Meditation and the brain

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Chapter 9 endnote 41, from How Emotions are Made: The Secret Life of the Brain by Lisa Feldman Barrett.
Some context is:

Other studies find that meditation reduces stress, improves the detection and processing of prediction error, facilitates recategorization (termed “emotion regulation”), and reduces unpleasant affect, although the findings are often inconsistent from one study to the next because not all the experiments have been well-controlled. [...] How meditation helps one deconstruct the self and be mindful is an open question.

It’s still an open question whether or how meditation helps people to deconstruct the self and be mindful of sensations in the present moment, but we have some hints.[1] One study showed that meditators had increased activity in the interoceptive network regions and control network regions. People who have been given training with mindfulness meditation (compared to those who receive relaxation training) show increased activity for many (but not all) of the interoceptive network regions and control network regions.[2] Those receiving mindfulness training also showed improved efficiency in their ability to pay attention, reduced reports of negative emotion, increased reports of positive affect, but no improvement in general intelligence. During a stressful arithmetic task, both groups showed a strong cortisol response (meaning that the brain was signaling a metabolic need for glucose), but mindfulness training decreased the cortisol response compared to relaxation training. It also lowered the inflammatory response to the stressful task.[3] A meta-analysis replicated these findings, covering 24 brain imaging experiments that compared meditators to control subjects with no meditation training. Therefore, meditation employs the same brain networks that are involved in constructing emotion and the self. These brain imaging results are consistent with better control over construction.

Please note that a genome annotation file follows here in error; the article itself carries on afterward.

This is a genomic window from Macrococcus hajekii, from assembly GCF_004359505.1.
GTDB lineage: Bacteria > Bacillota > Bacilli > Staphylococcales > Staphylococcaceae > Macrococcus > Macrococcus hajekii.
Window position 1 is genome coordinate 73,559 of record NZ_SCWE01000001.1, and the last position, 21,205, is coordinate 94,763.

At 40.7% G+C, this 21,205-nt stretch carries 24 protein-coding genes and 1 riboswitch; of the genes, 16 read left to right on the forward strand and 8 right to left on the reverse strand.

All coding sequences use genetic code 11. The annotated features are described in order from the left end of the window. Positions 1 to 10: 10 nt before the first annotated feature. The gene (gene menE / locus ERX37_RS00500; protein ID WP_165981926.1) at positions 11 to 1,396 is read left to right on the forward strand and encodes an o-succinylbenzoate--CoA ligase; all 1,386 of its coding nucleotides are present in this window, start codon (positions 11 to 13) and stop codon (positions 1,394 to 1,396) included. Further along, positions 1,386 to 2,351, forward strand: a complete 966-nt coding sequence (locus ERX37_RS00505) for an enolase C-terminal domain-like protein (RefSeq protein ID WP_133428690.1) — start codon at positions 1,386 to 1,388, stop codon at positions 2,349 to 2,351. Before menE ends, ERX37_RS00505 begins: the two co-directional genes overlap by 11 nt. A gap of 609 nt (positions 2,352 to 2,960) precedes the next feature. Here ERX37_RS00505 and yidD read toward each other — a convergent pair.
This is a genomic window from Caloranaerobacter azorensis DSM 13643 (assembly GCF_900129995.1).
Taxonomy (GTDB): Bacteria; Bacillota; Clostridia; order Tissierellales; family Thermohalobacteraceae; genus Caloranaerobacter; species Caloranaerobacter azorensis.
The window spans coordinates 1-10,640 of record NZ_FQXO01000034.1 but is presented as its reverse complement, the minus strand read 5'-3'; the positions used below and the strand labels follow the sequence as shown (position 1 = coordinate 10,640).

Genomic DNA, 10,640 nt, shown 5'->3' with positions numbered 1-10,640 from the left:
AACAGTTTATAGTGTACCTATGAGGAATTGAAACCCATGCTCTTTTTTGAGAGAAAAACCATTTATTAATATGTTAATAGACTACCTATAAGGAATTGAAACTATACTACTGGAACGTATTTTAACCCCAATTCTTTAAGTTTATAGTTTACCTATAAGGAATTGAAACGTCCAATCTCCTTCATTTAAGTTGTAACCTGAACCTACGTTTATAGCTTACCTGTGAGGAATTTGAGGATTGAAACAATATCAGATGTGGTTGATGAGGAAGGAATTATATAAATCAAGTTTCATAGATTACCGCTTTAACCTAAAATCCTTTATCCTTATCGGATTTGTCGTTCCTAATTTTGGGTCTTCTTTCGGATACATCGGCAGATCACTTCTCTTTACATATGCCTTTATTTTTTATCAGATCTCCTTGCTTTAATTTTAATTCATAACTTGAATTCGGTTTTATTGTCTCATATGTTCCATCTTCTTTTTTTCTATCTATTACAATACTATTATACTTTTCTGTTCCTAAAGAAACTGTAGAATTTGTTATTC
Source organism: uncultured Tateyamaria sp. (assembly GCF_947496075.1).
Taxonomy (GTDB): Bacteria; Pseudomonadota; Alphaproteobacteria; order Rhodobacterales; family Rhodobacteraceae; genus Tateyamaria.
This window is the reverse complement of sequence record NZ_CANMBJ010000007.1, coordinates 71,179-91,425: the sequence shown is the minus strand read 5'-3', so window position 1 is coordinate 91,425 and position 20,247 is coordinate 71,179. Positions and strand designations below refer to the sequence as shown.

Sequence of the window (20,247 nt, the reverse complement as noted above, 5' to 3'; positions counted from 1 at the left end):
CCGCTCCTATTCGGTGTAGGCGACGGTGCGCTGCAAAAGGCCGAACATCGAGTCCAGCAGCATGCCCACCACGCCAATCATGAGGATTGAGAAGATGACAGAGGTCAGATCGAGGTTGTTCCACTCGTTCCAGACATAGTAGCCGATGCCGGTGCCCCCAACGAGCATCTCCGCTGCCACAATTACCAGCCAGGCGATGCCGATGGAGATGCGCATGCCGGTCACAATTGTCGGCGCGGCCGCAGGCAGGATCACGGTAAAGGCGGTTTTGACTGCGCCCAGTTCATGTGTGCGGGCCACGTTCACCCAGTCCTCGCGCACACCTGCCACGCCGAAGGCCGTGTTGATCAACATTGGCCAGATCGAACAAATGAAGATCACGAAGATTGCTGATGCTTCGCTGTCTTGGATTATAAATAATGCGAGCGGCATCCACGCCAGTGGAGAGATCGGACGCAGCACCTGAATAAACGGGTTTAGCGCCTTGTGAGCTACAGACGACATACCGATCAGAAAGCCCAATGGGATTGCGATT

Meditators and non-meditators appear to have differences in brain structure, according to a meta-analysis in 2014 that summarized 21 experiments with over 300 meditation practitioners.[4] A meditating brain is a (selectively) bigger, better-connected brain. Brain regions increased in cortical thickness. These changes in cortical thickness are probably due to new dendrites growing, new synapses forming, new glial cells growing, and new blood vessels forming, all of which allow neurons to communicate more effectively with each other. White matter changes are likely due to increased myelination, meaning that the protective covering around the axons thickens, so that neurons can send information to one another more quickly.

Key regions of the interoceptive and control networks are larger for meditators, as are regions in somatosensory cortex, representing touch and proprioception sensations (from muscles, tendons, and joints), as well as portions of the visual network. Several of these regions—namely the anterior insula and the ACC—are among the most highly connected in the brain, and they synchronize activity throughout the brain that is necessary for effective prediction and management of prediction error (chapter 4). In some studies, we see stronger connections after only a few hours of mediation training.[5][6][7]